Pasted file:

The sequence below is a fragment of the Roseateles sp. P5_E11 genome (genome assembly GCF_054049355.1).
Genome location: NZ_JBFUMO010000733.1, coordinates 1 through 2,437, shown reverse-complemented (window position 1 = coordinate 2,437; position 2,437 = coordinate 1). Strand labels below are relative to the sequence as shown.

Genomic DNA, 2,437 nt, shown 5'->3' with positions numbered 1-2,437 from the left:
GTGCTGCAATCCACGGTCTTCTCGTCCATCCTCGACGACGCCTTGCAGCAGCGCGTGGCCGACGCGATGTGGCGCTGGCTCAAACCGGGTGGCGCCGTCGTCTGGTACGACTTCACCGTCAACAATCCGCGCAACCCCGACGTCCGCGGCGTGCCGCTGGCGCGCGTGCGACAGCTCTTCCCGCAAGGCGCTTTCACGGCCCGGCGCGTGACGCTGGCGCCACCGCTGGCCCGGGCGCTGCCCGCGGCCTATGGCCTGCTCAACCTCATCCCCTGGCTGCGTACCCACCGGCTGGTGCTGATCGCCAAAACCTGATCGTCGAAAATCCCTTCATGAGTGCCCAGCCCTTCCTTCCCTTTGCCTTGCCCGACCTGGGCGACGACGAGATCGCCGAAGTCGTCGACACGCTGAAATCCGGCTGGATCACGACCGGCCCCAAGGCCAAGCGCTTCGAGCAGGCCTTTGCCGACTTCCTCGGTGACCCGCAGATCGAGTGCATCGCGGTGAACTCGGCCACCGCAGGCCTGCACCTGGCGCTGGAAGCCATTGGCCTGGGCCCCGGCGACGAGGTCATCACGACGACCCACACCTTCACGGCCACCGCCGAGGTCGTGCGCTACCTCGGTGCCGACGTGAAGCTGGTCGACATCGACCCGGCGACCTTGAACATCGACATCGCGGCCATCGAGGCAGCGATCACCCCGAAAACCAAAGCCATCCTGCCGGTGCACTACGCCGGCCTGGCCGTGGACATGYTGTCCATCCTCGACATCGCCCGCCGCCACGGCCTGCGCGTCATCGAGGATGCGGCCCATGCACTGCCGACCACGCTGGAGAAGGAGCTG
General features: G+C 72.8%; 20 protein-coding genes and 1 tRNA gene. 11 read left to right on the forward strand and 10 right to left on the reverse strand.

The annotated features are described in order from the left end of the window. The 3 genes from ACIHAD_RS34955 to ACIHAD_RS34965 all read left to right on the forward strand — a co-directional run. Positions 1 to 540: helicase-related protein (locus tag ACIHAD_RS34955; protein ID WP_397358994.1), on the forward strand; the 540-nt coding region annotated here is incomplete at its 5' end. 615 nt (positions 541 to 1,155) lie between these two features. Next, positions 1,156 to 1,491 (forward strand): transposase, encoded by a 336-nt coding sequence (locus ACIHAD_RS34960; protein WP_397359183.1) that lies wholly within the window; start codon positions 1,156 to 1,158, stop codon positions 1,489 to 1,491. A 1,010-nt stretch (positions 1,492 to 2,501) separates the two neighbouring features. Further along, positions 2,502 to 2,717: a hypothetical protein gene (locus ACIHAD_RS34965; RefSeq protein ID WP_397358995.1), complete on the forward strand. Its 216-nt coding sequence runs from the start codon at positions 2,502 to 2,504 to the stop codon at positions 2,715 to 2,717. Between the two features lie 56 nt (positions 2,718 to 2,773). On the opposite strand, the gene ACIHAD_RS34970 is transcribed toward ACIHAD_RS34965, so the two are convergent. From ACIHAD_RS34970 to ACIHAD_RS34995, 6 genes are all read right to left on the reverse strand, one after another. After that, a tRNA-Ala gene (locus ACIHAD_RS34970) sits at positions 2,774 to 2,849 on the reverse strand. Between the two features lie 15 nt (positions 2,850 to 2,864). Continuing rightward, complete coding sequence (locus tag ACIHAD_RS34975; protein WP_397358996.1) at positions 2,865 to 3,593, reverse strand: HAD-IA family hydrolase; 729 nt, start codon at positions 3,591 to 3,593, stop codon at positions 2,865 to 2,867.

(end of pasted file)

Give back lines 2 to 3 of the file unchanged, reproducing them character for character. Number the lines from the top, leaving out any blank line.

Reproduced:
Genome location: NZ_JBFUMO010000733.1, coordinates 1 through 2,437, shown reverse-complemented (window position 1 = coordinate 2,437; position 2,437 = coordinate 1). Strand labels below are relative to the sequence as shown.

Genomic DNA, 2,437 nt, shown 5'->3' with positions numbered 1-2,437 from the left: